To illustrate how big a megabyte is, it's 8 million bits. That is sufficient to encode 2^8000000 = 10^2666666 states. In comparison, there are only 10^80 atoms in the universe. Now in a (save)game there are multiple subsystems with distinct states; e.g. in a RPG each NPC has its own state. But how much of a state is there, really? Their position in a town might be saved as 16 bits (do you remember their exact position if they're walking around anyway?). Their mood/disposition/etc as another 8 bits, and that allows for more emotions then some people have.

When it comes to storing this kind of data in-game, the typical datastructure is a QuadTree. This is a datastructure that allows you to determine objects in a certain X-Y region in O(log N). In some cases, game developers find it easier to pre-partition the world in zones. This reduces the amount of run-time calculations. A good example was Doom. Its maps had visibility pre-calculated; for each point one could determine quickly to which zone it belonged, and for each zone the amount of visible objects was pre-calculated. This reduced the amount of objects that needed runtime visibility checks.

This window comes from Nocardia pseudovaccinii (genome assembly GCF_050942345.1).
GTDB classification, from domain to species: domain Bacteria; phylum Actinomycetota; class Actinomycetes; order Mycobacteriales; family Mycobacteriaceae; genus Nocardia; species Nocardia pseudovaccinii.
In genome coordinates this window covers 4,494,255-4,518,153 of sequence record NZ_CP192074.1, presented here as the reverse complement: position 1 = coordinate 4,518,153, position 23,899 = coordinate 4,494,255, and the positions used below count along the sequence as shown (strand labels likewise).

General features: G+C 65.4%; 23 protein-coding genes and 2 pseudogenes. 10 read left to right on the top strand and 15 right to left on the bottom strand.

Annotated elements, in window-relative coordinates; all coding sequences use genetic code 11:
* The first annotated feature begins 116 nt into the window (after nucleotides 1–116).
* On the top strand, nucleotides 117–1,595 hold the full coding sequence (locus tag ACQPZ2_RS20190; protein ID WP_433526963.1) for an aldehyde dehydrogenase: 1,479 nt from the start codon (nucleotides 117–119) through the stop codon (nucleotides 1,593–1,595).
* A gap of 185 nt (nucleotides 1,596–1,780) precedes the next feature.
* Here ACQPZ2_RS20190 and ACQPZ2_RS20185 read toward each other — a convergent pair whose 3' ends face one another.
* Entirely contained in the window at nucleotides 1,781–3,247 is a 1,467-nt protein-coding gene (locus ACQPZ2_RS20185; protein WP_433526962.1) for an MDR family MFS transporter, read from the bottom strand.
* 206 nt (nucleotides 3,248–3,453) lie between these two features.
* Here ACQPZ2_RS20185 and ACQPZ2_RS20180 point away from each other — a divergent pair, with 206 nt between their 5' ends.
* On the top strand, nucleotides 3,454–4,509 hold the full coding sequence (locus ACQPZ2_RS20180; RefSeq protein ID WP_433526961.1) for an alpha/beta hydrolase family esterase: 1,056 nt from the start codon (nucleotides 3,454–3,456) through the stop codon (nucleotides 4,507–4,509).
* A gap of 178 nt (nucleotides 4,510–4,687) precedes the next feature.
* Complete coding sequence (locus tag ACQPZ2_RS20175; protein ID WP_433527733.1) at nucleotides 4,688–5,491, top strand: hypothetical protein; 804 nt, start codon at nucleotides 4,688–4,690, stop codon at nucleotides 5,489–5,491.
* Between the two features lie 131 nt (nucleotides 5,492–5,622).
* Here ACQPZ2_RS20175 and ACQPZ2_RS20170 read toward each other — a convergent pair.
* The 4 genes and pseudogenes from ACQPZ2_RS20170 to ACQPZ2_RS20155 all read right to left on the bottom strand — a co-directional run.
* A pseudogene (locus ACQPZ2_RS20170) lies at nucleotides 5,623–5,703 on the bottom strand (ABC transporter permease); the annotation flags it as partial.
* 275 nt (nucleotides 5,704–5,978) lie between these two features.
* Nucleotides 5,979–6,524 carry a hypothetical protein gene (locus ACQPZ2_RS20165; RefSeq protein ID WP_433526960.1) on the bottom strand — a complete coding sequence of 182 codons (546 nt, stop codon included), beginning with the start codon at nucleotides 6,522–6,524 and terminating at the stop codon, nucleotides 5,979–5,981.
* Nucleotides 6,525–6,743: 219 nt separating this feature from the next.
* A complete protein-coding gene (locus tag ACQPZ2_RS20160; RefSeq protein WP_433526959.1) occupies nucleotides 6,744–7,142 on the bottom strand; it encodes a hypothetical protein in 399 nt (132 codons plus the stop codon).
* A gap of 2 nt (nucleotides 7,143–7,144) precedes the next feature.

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Dude... no down vote or anything but how on earth do you know the amount of atoms in the universe? (I'm not asking for a source I'm making the point that as far as I know they haven't figured out when it ends yet.) Did you mean in the galaxy? That would be a little more plausible. –  fauxCoder Mar 31 '09 at 8:32
10^69 in our galaxy, actually. The exact boundaries do not matter that much, actually. There's plenty of error margin in that 10^80 estimate for a number of reasons. –  MSalters Apr 1 '09 at 7:16